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Discussion Starter #11
This is the feedback from our first guy. We are waiting on a second guy to get his on for his feedback.

I was using voice dictation on my phone on the drive home to jot down my observations on differences I noticed.
I didn't expect to notice much with only the upgrades to the airflow. Well, not only do the changes look great,
they also seem to improve on an already pretty awesome design from Chevy.

1) The truck seems to shift a little harder. This may indicate more responsiveness. If it is responsiveness,
then that might be a positive. It did smooth out later on. This might also be the truck trying to engage 4wd.
I was almost to the Lawrence exit before I notice the switch was in the wrong position. It didn't engage,
though, and I made sure I didn't screw anything up when I got home.

2) You guys managed to break my 50 mile average fuel mileage through Kansas City where my new record is 32.5 MPG.
This is a 2.0 MPG improvement over my past 30.5 MPG. This includes some slow traffic and a minor traffic jam.
Most of the time my speed didn't exceed 60 MPH.

3) The highway RPMs are lower than before the new breathing tubes. I ran a steady 2000 RPM at 70 MPH where I
now run 1800 RPMs at 70 MPH.

4) There is more underhood noise than before. For someone hoping to fool people into thinking this is a gas
engine, this could be a negative. For me, I love people asking if it really has a diesel engine in it! A
little more noise that screams 'Babymax' is a great thing.

5) I drove for a bit with the windows down at <40 MPH and could lightly hear the turbo kick in. Previously,
it was nearly impossible to hear the turbo.

6) I can't be sure of this one, but it seems to accelerate to highway speeds on entrance ramps a little quicker.
That might just be perception.

Also, since you have another Colorado that will be testing some parts, it might be good to find out if he has
a tonneau cover on his or not when looking at MPG comparisons. I've read the tonneau cover will add 2-3 MPG, alone.

So far, it's looking good! I'll try to note any new observations and let you know. If you have any new ideas
after we get moved, let me know and I'll try to get the truck to you.

Thank you very much!


1,173 Posts
Discussion Starter #12

Second day update:

1) It looks like I am still averaging a +2 MPG increase, even while at city speeds. Because it is a lot of stop & go traffic, I'm using the computerized average which is holding fairly steady between 25 & 26 MPG. The stopping drops the average (naturally), while steady 40 mph speeds are showing 35 - 40 MPG. With a light foot, the truck used to show 22-24 MPG averages in the city, which is reflective of the rated 21 MPG City rating.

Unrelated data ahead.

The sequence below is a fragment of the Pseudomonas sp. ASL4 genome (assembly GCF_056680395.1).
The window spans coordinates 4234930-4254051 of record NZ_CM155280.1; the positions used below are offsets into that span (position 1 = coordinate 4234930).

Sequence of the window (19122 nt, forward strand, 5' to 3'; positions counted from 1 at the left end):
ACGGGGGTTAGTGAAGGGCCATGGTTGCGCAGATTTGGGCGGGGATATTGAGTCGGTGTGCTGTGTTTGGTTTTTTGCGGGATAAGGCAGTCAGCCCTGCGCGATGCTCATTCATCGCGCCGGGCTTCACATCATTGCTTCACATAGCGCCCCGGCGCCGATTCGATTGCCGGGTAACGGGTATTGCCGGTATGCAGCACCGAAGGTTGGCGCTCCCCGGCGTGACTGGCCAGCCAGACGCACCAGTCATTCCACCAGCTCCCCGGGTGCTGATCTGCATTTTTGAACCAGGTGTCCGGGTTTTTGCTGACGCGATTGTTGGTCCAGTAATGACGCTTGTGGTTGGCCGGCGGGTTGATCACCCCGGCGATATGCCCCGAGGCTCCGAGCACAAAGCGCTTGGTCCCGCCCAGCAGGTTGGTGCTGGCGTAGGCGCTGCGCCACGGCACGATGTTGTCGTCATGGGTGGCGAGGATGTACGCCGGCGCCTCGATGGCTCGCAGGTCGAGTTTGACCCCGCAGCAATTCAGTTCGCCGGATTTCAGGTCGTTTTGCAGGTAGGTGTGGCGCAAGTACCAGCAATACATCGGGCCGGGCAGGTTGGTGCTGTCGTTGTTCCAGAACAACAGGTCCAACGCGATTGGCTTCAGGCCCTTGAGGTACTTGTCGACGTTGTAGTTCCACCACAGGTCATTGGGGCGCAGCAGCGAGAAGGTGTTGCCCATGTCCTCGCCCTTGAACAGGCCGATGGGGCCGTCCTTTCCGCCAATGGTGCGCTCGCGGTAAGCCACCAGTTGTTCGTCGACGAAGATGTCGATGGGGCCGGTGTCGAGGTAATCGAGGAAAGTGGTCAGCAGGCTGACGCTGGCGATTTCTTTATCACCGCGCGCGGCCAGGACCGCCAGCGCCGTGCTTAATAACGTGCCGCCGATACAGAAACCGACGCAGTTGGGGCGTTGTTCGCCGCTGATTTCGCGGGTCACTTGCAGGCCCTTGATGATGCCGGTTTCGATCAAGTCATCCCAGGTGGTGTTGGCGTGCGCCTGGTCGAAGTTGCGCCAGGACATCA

2) Since I purchased the truck (stock), I've notice the little 4-cylinder has a definite 'sweet spot' for the best fuel mileage. In the top gear (6th) it really liked 60 mph before the upgrades. My best fuel mileage numbers have come from that cruising speed. Since the upgrades, the truck has a new 'sweet spot.' Now the best mileage for the highway is 68 mph, which is better for me since most highway driving is now 65+ mph. I've also noticed, as referred to previously, a new 'sweet spot' appearing at 40 mph. This is in a lower gear, but the truck is finding the right power to maintain these speeds at the best fuel economy. The 68 mph point is running a steady 28-30 MPG, while the 40 mph point is showing 35-40 MPG.

3) I have a little oil seepage coming from the front boot of the boost tube. According to what I've read, the oil is normal as the oil recirculates and is reinserted into the cylinders after the turbo. I'm hoping the seepage can be stopped by tightening the clap connecting the boost tube to the front boot. This is common after installing a Banks boost tube to a larger diesel engine.

4) Since I restarted the truck a few times, another difference I noticed is how the motor first starts. The first cylinder fire after the starter rolls the engine 'lurches' the truck more than any of the gas vehicles I've owned, including a previous Towanda 454 and my SSR's 6.0 LS2. My step-father's diesel does the same thing when first fired up. It makes sense due to the more violent pressurized explosion of a diesel engine vs the sparked explosion of a gas engine. Since the upgrades, the first crank over seems a little more violent. I'm leaning toward the assumption that the engine has more available free air (oxygen) at start-up to compress at ignition. This results in a slightly harder 'first-fire.' All of the other minor changes since the intake upgrades would back up this theory.

The service manager at the dealership took a little time to look at the upgrades and ask some questions. He is curious about the power numbers after the changes, too. He thought all three tubes looked really good and, when compared to the stock tubes, clearly saw the improvements in air flow over OE.

If I can give you any more updates, I'll keep them coming.

Have a great day!


5,569 Posts
Nice work on the tubes!!

Curious, as to any other changes besides those on the truck?

Wondering how new CAC tubes would lower the rpms by [email protected]

1,173 Posts
Discussion Starter #14
No other changes. My guess is if indeed the rpm changed it is because we changed where the convertor locks up. That's the only thing I can come up with.

6 Posts
Me too.

whatcha got cooking?

VERY interested in anything to improves fuel economy or something that improves power without negatively impacting fuel economy.

I bought this truck instead of an Accord ;)

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